Distribution maps - basic help needed
R.Raven at MAILBOX.UQ.OZ.AU
Sun Oct 29 13:15:39 CST 1995
> The data from which our map points are drawn are not
> "computerized" in any way. All are U.S. distributions, ranging
Four years ago we produced an Altas of the frogs, reptiles, birds &
mammals of Queensland. ABout 1200 species, one species per map. We had
the advantage of having the data already on disk,
even thne it was a very demanding task. Since then
GIS programs have advanced. One of the possibilities
now is to scan the maps as bitmaps and use a GIS
program than can "register" the bit map against its
records. You effectively overlay the bitmap with a
vector map and digitise from it. I know ARCINFO can
do that and so can Explorer & Spans. Even then I do
not envy your task. You do not tell us whether the
sources maps are at the same projection which would
simpliy tings somewhat. I believe Mapinfo's present
incarnation in Windoze may do the task also but I
cannot speak with authority. We were absolutely
disgusted with Mapnfo 2 for windoze and haven't
upgraded since. Our atlas was done on the DOS Mapinfo
and was made much less painless because we had data
digitised and had the map plotting automated by a
sophisticated version of C (Mapcode) which handled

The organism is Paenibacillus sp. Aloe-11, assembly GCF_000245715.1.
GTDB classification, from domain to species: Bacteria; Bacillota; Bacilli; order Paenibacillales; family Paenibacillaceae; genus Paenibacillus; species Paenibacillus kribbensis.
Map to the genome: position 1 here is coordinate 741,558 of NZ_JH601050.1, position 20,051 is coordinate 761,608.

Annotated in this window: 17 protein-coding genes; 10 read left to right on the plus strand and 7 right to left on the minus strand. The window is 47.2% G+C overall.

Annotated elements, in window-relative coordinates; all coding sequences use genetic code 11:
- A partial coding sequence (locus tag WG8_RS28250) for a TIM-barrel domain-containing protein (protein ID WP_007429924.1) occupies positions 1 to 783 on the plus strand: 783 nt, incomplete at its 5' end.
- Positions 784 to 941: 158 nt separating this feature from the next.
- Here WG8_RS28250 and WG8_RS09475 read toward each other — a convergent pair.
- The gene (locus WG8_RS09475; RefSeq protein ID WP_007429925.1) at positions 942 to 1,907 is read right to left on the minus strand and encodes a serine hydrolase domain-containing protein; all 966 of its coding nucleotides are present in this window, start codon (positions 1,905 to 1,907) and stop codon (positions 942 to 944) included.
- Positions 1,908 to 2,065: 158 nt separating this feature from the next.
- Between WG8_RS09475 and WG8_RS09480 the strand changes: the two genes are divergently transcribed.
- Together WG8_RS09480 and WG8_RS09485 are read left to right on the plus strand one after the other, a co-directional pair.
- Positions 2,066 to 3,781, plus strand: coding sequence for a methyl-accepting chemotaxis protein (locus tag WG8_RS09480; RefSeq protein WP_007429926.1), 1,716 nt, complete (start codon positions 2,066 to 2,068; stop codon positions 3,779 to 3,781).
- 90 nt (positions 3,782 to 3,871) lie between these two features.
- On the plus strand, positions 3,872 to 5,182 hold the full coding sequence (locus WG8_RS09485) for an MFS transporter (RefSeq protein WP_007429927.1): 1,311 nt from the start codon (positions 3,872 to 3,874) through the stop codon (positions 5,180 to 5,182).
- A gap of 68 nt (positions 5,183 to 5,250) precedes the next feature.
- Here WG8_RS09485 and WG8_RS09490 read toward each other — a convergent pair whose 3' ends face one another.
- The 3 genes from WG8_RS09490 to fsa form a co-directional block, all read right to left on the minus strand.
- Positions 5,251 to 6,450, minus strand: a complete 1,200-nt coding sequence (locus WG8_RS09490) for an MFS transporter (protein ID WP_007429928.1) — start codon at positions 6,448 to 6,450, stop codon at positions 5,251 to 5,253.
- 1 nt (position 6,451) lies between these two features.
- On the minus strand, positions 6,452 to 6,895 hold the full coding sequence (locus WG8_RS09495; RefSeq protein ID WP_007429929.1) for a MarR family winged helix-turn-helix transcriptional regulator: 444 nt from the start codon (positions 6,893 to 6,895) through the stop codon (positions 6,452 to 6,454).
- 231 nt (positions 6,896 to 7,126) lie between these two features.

the map printing. We would print 40 maps on an A1
plotter in one hour so the entire 1200 went fairly
quickly. We used R:base to generate the point and
remarkably to control where on the page the next map
was to be plotted.
> from local endemics to widespread "weedy" taxa. We will be
> working from "draft maps" on which errors have just been
> scratched through, and several taxa (up to four) appear on a
> single map indicated by different colored dots. Also the draft
> base maps are regional, with many taxa now spread across two or
> more maps. We visualize the finished maps as: 1) perhaps several
> taxa per map, but each taxon on only one map, 2) map should
> indicate distribution at least to county by "dots" (various
> symbols to represent different taxa on a map), 3) showing the
> entire U.S. on the map for widespread species, but smaller areas
> for more localized taxa.
We also did something like this for a World heritage report listing and
it is much more complex because the mapping program should be governed
to a fixed number of scales and then it decides whether an entire species
distribution will fit on scale A or it must select a higher scale.
> How can we best/most efficiently tackle this project? Should we
> do these "by hand", working with a symbols template on a "paper"
> base map? If we can find an "object-oriented" map file, would
> that be the best way to go? Should we digitize the data, even
> though we don't foresee a future use for these files? Can we
> "scan in" the drafts, clean them up, and piece them together to
> create usable maps?
The other process is to have a GIS program that has your projection,
place a map on a digitiser and register the printed map against the on
screen map (about 5 minutes on a DOS GIS) then digitise the points
straight in (about 30 secs max. per point). The bottom line a a GIS which
you KNOW will do the task, not one that a salesman says will do the task.
Dr Robert J. Raven
Museum Scientist (Arachnology)
Queensland Museum, Grey St, South Brisbane, 4101, Q.
Queensland Museum, PO Box 3300, South Brisbane, 4101, Q.
Phone: 61-7-38407698 or 61-18-748 467 (24 hour)
Fax: 61-7-3846 1918
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